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For a couple of years, the Coronavirus forced sports to adopt unique measures to produce a playing season. While there's still potential for a positive test to sideline a player for at least three weeks, and there's no way of projecting how many positive cases will occur during the NFL season, there are also compelling factors beyond illness that create a demand for this feature: Late-week injuries, suspensions, and coaching decisions with personnel.
We developed this feature to give you resources to help weather the potential loss of players.
As the author of the most comprehensive scouting analysis of skill players since 2006, I'm one of those resources—especially for players at the bottom of depth charts, signed to practice squads and training at home with dreams of that phone call from an NFL team.
Each week, I'll walk you through the shortlist of players who will get their shot to contribute as replacements for players falling victim to unexpected late-week events.
I won't be updating this piece over the weekend, but you'll get the goods on players worth consideration, and based on the past three years, this column offered a lot of quality short-term and long-term options — many of them as preemptive picks:
- Jaleel McLaughlin
- Tank Dell
- Josh Downs
- Geno Smith
- Khalil Herbert
- Craig Reynolds
- Boston Scott
- Josh Reynolds
- James Robinson
- Robert Tonyan Jr
- Travis Fulgham
- Tim Patrick
- Russell Gage
- Braxton Berrios
- Duke Johnson Jr
- Rashaad Penny
- Davis Mills
- AJ Dillon
- Tyler Conklin
This is a partial list, but you get the point.
We'll examine three types of replacements:
- Players who get immediate playing time.
- Preemptive additions from your league's waiver wire.
- Options worth monitoring in case the established backup eventually misses time.
Many of these players are late-round picks and street-free agents. I'm not giving you obvious waiver candidates that will command a large percentage of your FAAB dollars. These are options you'll often find in your First-Come, First-Serve section during the latter part of the week before kickoff.
If you think street-free agents won't be factors, Ty'Son Williams from Week 1 last year is on Line 1 waiting for you to pick up. Craig Reynolds is on Line 2. Boston Scott is waiting patiently on Line 3. They each have a long list of players before them who would like to make an appointment to set you straight. James Robinson would like to tell you about his 2020 campaign. And Raheem Mostert has time on his hands if you need a deeper consultation.
WEEK 15 REVIEW
In the coming weeks, I'll provide brief thoughts and recommendations for the previous week's candidates as we move forward. Since I devoted this year's All-Gut Check Team to Waiver-Wire Sleepers as my unofficial Replacements piece for Week 1, let's use that list as the starting point.
- Parker Washington: A trust-throw target in the end zone and a skilled zone player underneath and over the middle.
- Demarcus Robinson: Matthew Stafford targets Robinson on fades, along the end line, and on vertical routes. He's a high-leverage situational gamble for lineups with 3-4 receivers.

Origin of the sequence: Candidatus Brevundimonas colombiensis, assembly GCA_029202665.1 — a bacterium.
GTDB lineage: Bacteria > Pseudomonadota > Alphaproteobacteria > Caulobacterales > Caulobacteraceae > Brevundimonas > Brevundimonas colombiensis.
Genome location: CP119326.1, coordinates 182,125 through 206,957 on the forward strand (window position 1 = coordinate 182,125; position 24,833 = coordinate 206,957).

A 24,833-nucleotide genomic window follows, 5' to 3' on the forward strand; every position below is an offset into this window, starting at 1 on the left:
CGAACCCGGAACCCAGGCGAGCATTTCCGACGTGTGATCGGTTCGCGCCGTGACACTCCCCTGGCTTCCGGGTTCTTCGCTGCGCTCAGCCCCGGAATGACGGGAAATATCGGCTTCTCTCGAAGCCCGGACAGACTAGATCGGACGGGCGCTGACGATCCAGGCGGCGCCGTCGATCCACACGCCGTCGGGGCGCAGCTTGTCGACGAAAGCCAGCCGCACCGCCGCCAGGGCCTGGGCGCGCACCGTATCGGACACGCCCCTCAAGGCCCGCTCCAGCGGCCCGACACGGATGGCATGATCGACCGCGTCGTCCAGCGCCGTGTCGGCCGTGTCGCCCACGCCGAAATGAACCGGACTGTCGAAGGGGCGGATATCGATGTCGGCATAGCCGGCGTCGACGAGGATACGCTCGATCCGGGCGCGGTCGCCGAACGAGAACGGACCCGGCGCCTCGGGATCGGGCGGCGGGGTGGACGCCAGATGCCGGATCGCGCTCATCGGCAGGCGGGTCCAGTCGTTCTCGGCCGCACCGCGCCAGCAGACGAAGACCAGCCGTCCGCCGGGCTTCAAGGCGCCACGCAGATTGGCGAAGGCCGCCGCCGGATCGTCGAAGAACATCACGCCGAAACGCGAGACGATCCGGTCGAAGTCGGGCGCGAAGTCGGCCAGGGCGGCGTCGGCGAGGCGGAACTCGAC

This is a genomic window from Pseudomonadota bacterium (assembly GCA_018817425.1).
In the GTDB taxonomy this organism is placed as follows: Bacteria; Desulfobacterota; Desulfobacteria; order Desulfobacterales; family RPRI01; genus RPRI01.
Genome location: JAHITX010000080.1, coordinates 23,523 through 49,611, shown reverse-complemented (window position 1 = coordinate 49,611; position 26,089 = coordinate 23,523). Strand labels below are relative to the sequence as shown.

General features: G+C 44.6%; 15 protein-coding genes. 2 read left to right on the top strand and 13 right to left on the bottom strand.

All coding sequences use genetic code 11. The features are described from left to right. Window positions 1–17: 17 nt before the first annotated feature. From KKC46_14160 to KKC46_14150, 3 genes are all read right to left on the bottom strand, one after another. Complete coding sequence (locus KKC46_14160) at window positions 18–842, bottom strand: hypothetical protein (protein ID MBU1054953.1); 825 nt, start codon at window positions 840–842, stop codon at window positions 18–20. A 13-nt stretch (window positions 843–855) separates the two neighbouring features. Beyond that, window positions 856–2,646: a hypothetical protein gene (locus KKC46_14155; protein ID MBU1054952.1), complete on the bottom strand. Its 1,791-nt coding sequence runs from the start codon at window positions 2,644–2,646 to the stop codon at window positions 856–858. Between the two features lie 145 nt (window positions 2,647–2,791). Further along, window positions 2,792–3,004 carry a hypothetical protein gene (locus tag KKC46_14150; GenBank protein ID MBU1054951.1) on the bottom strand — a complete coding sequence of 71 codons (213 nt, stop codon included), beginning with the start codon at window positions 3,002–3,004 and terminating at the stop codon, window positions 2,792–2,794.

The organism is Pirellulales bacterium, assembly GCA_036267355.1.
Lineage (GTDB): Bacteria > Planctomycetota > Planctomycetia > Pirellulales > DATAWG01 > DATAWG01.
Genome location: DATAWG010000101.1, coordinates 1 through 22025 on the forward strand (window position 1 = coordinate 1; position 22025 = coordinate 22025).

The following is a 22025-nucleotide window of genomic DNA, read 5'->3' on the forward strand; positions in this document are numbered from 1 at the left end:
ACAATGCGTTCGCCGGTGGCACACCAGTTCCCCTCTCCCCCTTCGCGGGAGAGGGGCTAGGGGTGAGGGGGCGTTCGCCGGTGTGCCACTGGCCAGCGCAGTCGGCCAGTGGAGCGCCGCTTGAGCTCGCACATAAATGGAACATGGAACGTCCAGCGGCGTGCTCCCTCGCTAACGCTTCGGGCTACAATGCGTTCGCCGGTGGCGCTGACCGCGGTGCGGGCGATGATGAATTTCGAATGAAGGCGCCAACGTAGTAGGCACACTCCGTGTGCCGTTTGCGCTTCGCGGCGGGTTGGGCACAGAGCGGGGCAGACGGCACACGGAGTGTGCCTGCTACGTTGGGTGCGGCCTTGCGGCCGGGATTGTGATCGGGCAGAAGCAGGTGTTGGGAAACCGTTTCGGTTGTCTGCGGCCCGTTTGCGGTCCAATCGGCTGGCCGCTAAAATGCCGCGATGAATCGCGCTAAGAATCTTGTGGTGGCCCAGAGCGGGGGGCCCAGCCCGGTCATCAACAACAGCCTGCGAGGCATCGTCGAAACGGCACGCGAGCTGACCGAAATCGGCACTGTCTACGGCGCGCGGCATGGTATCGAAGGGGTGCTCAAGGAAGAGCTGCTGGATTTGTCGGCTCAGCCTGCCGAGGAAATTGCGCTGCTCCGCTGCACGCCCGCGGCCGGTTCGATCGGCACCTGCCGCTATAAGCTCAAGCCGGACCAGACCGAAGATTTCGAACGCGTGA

- Joe Flacco: A desperation starter based on the Browns' schedule, Flacco's ability to spread the ball around and losses to the Cleveland defense lead to pass-heavy scripts.
- Ivan Pace Jr.: Four strong weeks of play from the middle linebacker with a knack for sacking the quarterback. A must-start in 4-LB leagues
- Jonnu Smith: Remains a significant part of the offense. He's a favorite target against zone coverage and has skills after the catch.
- Tyjae Spears: The Titans have fully incorporated Spears into its offense as a committee option. He's not an every-week starter, but his league-leading elusiveness is giving the league a preview of what's to come and makes him a match-up option in fantasy lineups.
- Jerome Ford: The Browns starter and leader from the backfield.
- Josh Downs: He's worth consideration as a PPR flex.
- Chuba Hubbard: He has looked better than Sanders as a decision-maker and has taken over the RB1 role due to Sanders' injuries and less-than-stellar play.
- Jake Ferguson: The second-year tight end has been a nice preemptive addition because his snaps and targets are strong enough to consider him a low-end starter — but Luke Schoonmaker could become more of a factor as the season unfolds.
- Jayden Reed: A top-15 fantasy WR for the past several weeks who has made impactful plays despite a target volume that's a little more limited compared to his teammates, who spent more time aligned outside.
- Demario Douglas: He may be the most productive receiver the Patriots have. That's not high praise, given the issues in New England, but he's often worth starting in leagues that allow 3-4 receivers in a lineup.
- Jalin Hyatt: You may find he's worth starting in lineups with 3-4 receivers. Tommy DeVito has played well enough to consider Hyatt if desperate.
- Jonathan Mingo: He has earned opportunities in recent weeks to have PPR value in lineups with 3-4 receivers.
- Dontayvion Wicks: After multiple weeks with at least 25 snaps and reserve-level production, Wicks earned only one target against Detroit. But Christian Watson's hamstring injury gives Wicks 2-3 weeks of contributor value for lineups with 3-4 receivers if the ankle holds up.
- Ty Chandler: Chandler and the Vikings ran through the Bengals, even before DT D.J. Reader got hurt. He's a solid play as an RB2.
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